Leo Varadkar says Britain could avoid no deal Brexit by revoking Article 50

Taoiseach Leo Varadkar has said the UK could avoid a no deal Brexit. Picture by Michelle Devane, Press Association

BRITAIN has the power to avoid a no-deal Brexit by revoking Article 50, the taoiseach has said.

It is understood Leo Varadkar is to meet British Prime Minister Theresa May in Dublin today as she attempts to rescue her EU withdrawal agreement.

Mr Varadkar told the Dáil yesterday that no-one involved in the Brexit negotiations wanted to see the UK crash out of the European Union without a formal deal.

Article 50 is the mechanism which triggered the UK's planned withdrawal in March.

Mr Varadkar said yesterday it could be withdrawn or at least delayed.

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"Everybody wants to avoid a no deal scenario - in Britain, in Ireland and in the European Union," he said.

"The United Kingdom has the power to withdraw the threat of a no deal from us, from their own people and from the European Union.

"They can do it by revoking Article 50, or if that is a step too far they can do it by seeking an extension to Article 50."

Leading Brexit campaigner Iain Duncan Smith. File picture by Hannah McKay, Press Association

Meanwhile, former Conservative leader Iain Duncan Smith has accused Mr Varadkar of "playing a game" with the border backstop.

The backstop is an insurance arrangement in Mrs May's proposed Brexit deal which will prevent customs checks at the border if the UK leaves the EU without a formal agreement.

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Tory Brexiteers and the DUP are strongly opposed to the backstop amid concerns it will effectively create a border in the Irish Sea by keeping Northern Ireland under EU regulations.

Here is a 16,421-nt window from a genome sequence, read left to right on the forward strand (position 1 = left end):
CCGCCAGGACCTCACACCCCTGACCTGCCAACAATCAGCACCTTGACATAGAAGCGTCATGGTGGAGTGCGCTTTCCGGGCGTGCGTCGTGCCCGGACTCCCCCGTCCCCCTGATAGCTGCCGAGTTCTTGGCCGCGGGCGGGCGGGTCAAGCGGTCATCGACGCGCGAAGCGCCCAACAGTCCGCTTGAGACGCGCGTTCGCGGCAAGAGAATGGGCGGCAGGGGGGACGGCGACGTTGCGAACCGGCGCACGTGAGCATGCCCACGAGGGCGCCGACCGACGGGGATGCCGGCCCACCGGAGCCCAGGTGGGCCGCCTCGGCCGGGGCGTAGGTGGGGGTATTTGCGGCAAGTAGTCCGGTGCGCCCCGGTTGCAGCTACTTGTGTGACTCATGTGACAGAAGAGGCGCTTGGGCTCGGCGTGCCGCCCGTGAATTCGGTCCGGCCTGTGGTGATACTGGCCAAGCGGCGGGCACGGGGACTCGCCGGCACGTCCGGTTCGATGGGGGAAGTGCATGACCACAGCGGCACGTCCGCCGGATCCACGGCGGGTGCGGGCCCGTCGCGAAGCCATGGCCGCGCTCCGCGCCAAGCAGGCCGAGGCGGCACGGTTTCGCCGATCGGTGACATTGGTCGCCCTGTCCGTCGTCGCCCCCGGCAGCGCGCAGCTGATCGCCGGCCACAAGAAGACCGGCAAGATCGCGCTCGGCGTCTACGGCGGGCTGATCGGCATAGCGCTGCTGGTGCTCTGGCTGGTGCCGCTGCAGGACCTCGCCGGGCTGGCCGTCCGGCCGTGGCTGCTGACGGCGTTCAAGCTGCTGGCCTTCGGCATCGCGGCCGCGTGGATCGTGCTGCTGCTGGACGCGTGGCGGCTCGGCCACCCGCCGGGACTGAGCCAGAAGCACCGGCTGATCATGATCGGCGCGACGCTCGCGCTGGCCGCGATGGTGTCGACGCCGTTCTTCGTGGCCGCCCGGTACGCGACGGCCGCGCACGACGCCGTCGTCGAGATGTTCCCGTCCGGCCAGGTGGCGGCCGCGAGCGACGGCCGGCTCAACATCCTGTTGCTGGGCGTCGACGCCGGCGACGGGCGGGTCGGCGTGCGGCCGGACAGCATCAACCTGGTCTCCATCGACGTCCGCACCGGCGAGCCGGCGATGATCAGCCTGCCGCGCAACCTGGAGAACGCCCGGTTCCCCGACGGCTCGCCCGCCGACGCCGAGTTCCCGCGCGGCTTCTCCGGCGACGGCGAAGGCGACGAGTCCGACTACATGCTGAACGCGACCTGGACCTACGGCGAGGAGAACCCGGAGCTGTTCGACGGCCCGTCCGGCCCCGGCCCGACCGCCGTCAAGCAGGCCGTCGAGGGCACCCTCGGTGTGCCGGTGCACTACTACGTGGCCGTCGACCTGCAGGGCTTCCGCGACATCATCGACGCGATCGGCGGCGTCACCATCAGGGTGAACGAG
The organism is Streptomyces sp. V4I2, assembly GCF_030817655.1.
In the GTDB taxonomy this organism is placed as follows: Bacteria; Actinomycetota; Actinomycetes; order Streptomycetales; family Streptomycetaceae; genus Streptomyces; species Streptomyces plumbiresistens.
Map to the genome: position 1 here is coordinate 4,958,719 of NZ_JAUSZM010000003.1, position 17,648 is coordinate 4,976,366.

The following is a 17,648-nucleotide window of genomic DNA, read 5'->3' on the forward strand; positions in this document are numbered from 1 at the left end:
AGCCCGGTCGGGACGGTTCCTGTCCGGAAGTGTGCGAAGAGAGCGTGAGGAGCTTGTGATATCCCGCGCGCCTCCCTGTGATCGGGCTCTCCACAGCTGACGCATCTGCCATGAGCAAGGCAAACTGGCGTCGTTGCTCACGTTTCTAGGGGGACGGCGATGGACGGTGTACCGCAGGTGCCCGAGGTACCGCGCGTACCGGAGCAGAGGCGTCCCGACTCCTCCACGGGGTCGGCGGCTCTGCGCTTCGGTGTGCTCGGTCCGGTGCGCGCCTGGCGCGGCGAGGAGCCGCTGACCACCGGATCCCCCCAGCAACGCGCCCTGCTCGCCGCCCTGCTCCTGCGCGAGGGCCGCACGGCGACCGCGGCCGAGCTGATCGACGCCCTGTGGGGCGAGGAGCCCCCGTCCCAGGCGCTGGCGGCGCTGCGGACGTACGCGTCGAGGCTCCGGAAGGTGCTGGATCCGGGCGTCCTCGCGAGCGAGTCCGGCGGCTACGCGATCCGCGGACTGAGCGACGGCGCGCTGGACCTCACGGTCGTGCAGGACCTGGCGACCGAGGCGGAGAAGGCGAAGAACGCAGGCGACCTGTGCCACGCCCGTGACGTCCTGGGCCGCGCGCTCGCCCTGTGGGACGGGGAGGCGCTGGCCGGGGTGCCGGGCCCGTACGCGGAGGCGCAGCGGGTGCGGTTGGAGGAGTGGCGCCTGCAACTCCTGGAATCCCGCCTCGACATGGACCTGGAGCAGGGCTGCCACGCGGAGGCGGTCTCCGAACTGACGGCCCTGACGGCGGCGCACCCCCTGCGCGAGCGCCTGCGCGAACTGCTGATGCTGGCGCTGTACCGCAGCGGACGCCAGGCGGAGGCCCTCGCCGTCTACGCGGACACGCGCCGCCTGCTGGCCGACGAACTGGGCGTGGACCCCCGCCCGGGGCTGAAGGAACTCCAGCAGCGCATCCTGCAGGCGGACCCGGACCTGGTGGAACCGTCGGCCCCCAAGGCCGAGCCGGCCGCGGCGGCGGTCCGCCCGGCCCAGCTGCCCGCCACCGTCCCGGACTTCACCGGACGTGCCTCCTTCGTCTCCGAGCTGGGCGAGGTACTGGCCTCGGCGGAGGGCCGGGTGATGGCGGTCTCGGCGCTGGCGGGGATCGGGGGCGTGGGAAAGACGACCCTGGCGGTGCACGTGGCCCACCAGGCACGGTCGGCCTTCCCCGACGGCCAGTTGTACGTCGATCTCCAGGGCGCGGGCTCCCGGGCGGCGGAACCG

On Monday, Mrs May delayed a House of Commons vote on her proposals after the government looked likely to be defeated.

Mr Duncan Smith, a leading supporter of Brexit, said the prime minister should tell the remaining EU countries that the backstop is "intolerable".

"There is absolutely no requirement to have this ludicrous backstop pressed upon the UK," he said.

"The EU knows it and so does Mr Varadkar, but he's playing a game for Irish politics and that needs to stop. The UK has to say to them [EU27 leaders]: 'You're putting at risk your own settlement if you don't agree something'."

The BBC also reported that an unnamed former Tory minister has claimed the "Irish really should know their place" in the Brexit negotiations.

Criticising Mr Varadkar's negotiating tactics, the ex-minister reportedly said: "We simply cannot allow the Irish to treat us like this."

Mr Varadkar has previously said the backstop cannot be renegotiated without "opening up all aspects" of the Brexit agreement.

Tánaiste Simon Coveney was due to bring a detailed paper to the Irish cabinet yesterday on plans for a potential no deal Brexit.

"We are now actively not only preparing for that, but taking actions to ensure that if necessary we will be ready on March 29 for Britain to leave the EU without a deal," he said.

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